March 22, 2016
For the past week I have been traveling—not in Italy, but with family. The prior week I spent with family here in Minnesota. These two weeks have gotten me thinking about what family, la Famiglia, is all about.
Mia Figlia e mia nipote, my daughter and granddaughter (Stephanie and Magnolia, repectively) flew to Los Angeles from Washington. Steph was there on business giving me the opportunity to spend time with Magnolia.
Mags and I stayed with my godson, mio figlioccio, Jim, his wife Kory, and their son J.T. His mother Maureen was with us most of the time too.
When I am with these people I feel surrounded by warmth, love and acceptance. They are a huge part of my family but we all live in different places. When we get together now, we treasure every moment, remember all that happens and share our feelings openly.
The only time I have similar feelings is when I am in Italy. Italy is like my long lost Bisnonna, Great-Grandmother, greeting me with open arms and cooking my favorites. The beautiful dishes are out and I hear Italian spoken.
Italy is like that. You will see the love of family displayed everywhere. And sometimes they will invite you into their family and make you feel it too.
Even if that does not happen, you are walking in the back yards of the Italians. They surround you as you stroll along their streets and waterways, as you enjoy the art everywhere, the architecture of the Italian family life. It is like a warm hug from Italy.
When you visit a museum, you see the splendor of all the talented Italians of the past, the ancestors of these people. Italians today treasure beauty and art as did those who have gone before them. Now you see it in the clothing and footwear they design and just how well they wear them. You sense it as they pass you and the scent of Italian perfume tickles your nose. You feel it in the soft, sensual leather goods you can purchase—especially in Florence. You see it in their sculpture where they have captured softness within the stone. All of it is part of la Famiglia d’italia, the Italian family.
Another part of the Italian people is similar to what I experienced two weeks ago. When my father and I visited family and friends at both a nursing home and a funeral, we experienced those events as Italians. We Italians are sentimental, family-oriented people. We love our older family members and want to include them in our lives as they age. We spend time with them even when they don’t seem fully aware of what is going on. We know they can feel our affection. And when they pass, we gather to grieve and remember them with honor.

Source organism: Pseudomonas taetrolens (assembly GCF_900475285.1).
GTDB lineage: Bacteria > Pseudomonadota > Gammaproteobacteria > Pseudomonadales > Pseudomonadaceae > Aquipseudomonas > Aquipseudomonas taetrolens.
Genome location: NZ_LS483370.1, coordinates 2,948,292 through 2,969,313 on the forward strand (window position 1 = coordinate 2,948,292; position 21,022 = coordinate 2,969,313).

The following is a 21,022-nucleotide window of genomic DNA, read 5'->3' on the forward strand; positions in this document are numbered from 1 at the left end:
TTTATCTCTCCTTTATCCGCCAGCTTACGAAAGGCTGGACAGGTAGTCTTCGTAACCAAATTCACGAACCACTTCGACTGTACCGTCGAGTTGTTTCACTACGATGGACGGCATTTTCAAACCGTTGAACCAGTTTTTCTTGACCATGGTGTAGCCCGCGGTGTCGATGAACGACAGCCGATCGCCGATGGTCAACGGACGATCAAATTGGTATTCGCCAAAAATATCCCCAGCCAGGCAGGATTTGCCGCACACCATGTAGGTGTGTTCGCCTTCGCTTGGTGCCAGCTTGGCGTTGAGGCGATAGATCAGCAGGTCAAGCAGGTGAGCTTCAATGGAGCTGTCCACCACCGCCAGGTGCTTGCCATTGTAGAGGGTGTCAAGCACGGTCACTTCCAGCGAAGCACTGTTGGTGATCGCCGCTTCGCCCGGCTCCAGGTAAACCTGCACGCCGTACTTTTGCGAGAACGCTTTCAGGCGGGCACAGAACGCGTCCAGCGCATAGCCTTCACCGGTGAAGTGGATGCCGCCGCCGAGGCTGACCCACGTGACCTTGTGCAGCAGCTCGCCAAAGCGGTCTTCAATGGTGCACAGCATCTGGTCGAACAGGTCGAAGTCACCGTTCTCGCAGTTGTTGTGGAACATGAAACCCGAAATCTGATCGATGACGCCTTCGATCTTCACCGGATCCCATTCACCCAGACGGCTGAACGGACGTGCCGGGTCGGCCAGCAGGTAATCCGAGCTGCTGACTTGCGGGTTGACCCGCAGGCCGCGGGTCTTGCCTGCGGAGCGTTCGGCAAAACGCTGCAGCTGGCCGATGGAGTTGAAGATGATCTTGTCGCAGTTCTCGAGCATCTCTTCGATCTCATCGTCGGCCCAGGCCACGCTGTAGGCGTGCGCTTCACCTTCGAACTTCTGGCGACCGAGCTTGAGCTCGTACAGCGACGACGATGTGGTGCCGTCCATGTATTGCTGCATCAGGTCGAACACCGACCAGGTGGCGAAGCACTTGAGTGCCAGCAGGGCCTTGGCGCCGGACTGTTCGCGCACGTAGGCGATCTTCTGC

Italians in Italy take care of their elders. They rarely put them in homes. Their children and grandchildren listen to their stories as they want to remember everything about them. The country has lived with death and destruction as well as fantastic beauty and well-being. Because of that, I believe Italians in general understand the cycle of life and death better than many Americans do.
When you travel in Italy you can see this demonstrated in La Passagiatta, the evening family stroll. The ancient family members walk with their grandchildren and children as a family. You see it in the deference all young Italians pay to older people in general, even tourists!
There is a warm and sense of understanding you find within many Italians. They do believe in la dolce vita, the sweet life, and live it well. Yet they understand that sweetness needs a sour counterbalance to be fully appreciated. That is Italian life. That is all life—they just accept it better than most and, therefore, experience life so intensely. I feel all of it every time I visit Italy, my heart’s home.
You can experience it all when you visit Italy. They are waiting for you. Bring an open mind and open heart. Take a slower than American pace and experience the moment with Italy. You will treasure each moment with total recall and fulfilment.
Ciao for now!
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